Beginning today and throughout this coming weekend, a bridge of high pressure building in will dry out the batch of rainy days that began Wednesday, according to the National Weather Service.
That will give Los Gatos residents and the rest of Silicon Valley some nice warm temperatures on Saturday and Sunday with lots of sun, said NWS meteorologist Larry Smith.
However, the pleasant weather this weekend won't help what forecasters are saying is looking like below normal rainfall levels this winter, which could mean 2012 may go down in the weather books as a "drought" year.
A small chance of precipitation is in the forecast for Monday evening, but not much, maybe less of a tenth of an inch, he said.
The two-day system this week—caused by a trough of low pressure that moved in from the Pacific—dumped in Los Gatos 0.49 inches of precipitation on Wednesday and 0.02 inches on Thursday, Smith reported.
To determine normal precipitation levels, the NWS looks at the 30-year weather period beginning in 1981 to 2010, explained Smith.
That time frame, as weird as it might seem, had a value of 23.08 inches of rain.
To see if Los Gatos was below or above normal, Smith indicated the town had received a total of 16.5 inches of rain from Jan. 1 through Dec. 31, 2011, showing it's 28 percent below normal precipitation levels.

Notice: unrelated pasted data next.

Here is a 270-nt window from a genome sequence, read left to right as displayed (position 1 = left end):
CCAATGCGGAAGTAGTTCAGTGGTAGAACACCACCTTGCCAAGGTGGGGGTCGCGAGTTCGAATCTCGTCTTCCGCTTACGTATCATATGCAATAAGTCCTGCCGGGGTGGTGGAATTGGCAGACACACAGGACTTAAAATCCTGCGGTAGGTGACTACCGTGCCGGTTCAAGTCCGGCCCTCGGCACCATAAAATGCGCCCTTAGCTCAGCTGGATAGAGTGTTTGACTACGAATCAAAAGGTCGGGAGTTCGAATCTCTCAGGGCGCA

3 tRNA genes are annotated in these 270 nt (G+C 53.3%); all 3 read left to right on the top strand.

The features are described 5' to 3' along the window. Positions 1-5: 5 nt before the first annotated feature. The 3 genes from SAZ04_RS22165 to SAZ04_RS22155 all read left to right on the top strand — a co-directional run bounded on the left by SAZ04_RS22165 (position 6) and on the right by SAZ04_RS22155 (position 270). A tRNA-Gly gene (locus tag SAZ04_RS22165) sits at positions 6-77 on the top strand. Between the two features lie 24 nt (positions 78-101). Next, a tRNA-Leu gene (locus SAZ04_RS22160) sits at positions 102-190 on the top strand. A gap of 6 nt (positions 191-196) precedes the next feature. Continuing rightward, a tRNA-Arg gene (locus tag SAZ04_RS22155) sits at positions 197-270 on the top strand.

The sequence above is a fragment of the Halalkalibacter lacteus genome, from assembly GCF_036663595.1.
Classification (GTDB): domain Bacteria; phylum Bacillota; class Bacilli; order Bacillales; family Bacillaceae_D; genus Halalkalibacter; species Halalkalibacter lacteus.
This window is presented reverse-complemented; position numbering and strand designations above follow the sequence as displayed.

Smith said if the state doesn't receive more precipitation in the next few weeks, with the drying weather approaching in April, it could be facing some drought issues in the summer.
Those could affect the agricultural industry because there won't be enough water for crops to grow or maybe we might see some water restrictions, he said.
"At this point we're not in that much trouble because last year we were substantially above normal all over the state and that will kind of hold us through this year," he said. "But if we get a second bad rainy season then we'll start to see some problems."
Smith encouraged weather enthusiasts to check out the NWS Climate Prediction Center for a longer weather outlook beyond the agency's normal two-week forecast by visiting www.cpc.noaa.gov.